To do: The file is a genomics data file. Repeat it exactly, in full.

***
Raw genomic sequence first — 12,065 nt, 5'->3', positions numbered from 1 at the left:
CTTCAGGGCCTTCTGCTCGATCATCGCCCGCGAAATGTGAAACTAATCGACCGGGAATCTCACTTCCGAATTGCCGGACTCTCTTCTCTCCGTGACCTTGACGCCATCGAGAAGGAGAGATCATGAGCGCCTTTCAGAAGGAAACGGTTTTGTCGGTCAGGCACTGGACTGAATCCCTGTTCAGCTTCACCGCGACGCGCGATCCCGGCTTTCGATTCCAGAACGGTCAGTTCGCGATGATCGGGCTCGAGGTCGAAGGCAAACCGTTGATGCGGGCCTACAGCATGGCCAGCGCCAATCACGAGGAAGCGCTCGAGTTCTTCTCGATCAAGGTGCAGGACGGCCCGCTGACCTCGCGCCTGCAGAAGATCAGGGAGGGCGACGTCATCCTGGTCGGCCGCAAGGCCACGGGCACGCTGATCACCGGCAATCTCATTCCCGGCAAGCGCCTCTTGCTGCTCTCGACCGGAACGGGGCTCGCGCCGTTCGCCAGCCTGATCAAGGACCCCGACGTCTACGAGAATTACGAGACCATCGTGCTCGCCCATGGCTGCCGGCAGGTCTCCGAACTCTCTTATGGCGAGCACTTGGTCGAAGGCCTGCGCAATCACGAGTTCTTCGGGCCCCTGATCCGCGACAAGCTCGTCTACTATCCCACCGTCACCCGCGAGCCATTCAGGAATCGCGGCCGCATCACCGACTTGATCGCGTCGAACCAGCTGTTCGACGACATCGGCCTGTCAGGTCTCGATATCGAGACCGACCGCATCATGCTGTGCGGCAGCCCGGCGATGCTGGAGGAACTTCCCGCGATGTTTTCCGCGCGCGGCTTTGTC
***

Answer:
Raw genomic sequence first — 12,065 nt, 5'->3', positions numbered from 1 at the left:
CTTCAGGGCCTTCTGCTCGATCATCGCCCGCGAAATGTGAAACTAATCGACCGGGAATCTCACTTCCGAATTGCCGGACTCTCTTCTCTCCGTGACCTTGACGCCATCGAGAAGGAGAGATCATGAGCGCCTTTCAGAAGGAAACGGTTTTGTCGGTCAGGCACTGGACTGAATCCCTGTTCAGCTTCACCGCGACGCGCGATCCCGGCTTTCGATTCCAGAACGGTCAGTTCGCGATGATCGGGCTCGAGGTCGAAGGCAAACCGTTGATGCGGGCCTACAGCATGGCCAGCGCCAATCACGAGGAAGCGCTCGAGTTCTTCTCGATCAAGGTGCAGGACGGCCCGCTGACCTCGCGCCTGCAGAAGATCAGGGAGGGCGACGTCATCCTGGTCGGCCGCAAGGCCACGGGCACGCTGATCACCGGCAATCTCATTCCCGGCAAGCGCCTCTTGCTGCTCTCGACCGGAACGGGGCTCGCGCCGTTCGCCAGCCTGATCAAGGACCCCGACGTCTACGAGAATTACGAGACCATCGTGCTCGCCCATGGCTGCCGGCAGGTCTCCGAACTCTCTTATGGCGAGCACTTGGTCGAAGGCCTGCGCAATCACGAGTTCTTCGGGCCCCTGATCCGCGACAAGCTCGTCTACTATCCCACCGTCACCCGCGAGCCATTCAGGAATCGCGGCCGCATCACCGACTTGATCGCGTCGAACCAGCTGTTCGACGACATCGGCCTGTCAGGTCTCGATATCGAGACCGACCGCATCATGCTGTGCGGCAGCCCGGCGATGCTGGAGGAACTTCCCGCGATGTTTTCCGCGCGCGGCTTTGTC